Dr. Stinchcomb talked about various diseases and the development of effective vaccines for them. Dengue’s was developed from a pre-existent vaccine for Yellow fever, but it caused many problems since it caused secondary infections and it only protected against some strains. Trial methods were also discussed (safety, durability, etc). He discussed IDRI, the laboratory he works in, that creates and tests vaccines for many major diseases. West Nile disease was also mentioned – together with Chikungunya and Zika. For each virus, the symptoms, the distribution, the general structure and genome were examined, in connection to the vaccine development and human trial methods.
Reflection, Connections, Questions:
Diseases such as Dengue and Zika are not very well known in developed countries, but they are becoming more common because of global travel and climate change. The availability of vaccines for exotic diseases is a critical tool for the prevention of worldwide outbreaks. This lecture was very detailed and technical; even though I am taking a Virology course, I did not understand everything that was mentioned during the lecture.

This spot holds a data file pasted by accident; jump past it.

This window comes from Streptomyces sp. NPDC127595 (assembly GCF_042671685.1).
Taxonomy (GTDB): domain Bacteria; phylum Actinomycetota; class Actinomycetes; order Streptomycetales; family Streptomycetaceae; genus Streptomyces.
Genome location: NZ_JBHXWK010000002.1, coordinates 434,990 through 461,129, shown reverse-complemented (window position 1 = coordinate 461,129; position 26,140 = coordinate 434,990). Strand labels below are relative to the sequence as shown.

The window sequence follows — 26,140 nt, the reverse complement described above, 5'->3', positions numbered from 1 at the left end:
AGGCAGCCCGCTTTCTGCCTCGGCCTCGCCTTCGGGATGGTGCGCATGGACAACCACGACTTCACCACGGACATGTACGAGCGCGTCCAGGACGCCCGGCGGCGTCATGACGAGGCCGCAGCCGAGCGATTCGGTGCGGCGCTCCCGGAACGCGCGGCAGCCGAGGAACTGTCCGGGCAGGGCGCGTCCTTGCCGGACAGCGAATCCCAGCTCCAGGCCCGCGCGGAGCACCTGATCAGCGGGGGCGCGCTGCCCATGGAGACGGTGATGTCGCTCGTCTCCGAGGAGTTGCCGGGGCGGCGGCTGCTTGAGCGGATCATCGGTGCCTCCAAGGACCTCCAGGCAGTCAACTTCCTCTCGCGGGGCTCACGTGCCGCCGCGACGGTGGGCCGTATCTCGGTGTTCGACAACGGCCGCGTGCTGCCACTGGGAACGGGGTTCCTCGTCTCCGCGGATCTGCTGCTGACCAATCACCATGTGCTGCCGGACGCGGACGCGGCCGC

This lecture connects to the Virology portion of the class, but it definitely goes much more in depth than we did. It was still very interesting to see how vaccines are created and tested before being commercially distributed. I wonder how they make the jump from computer models and laboratory animals to human trials, and what other methods other than RNA could be used to create vaccines for these diseases.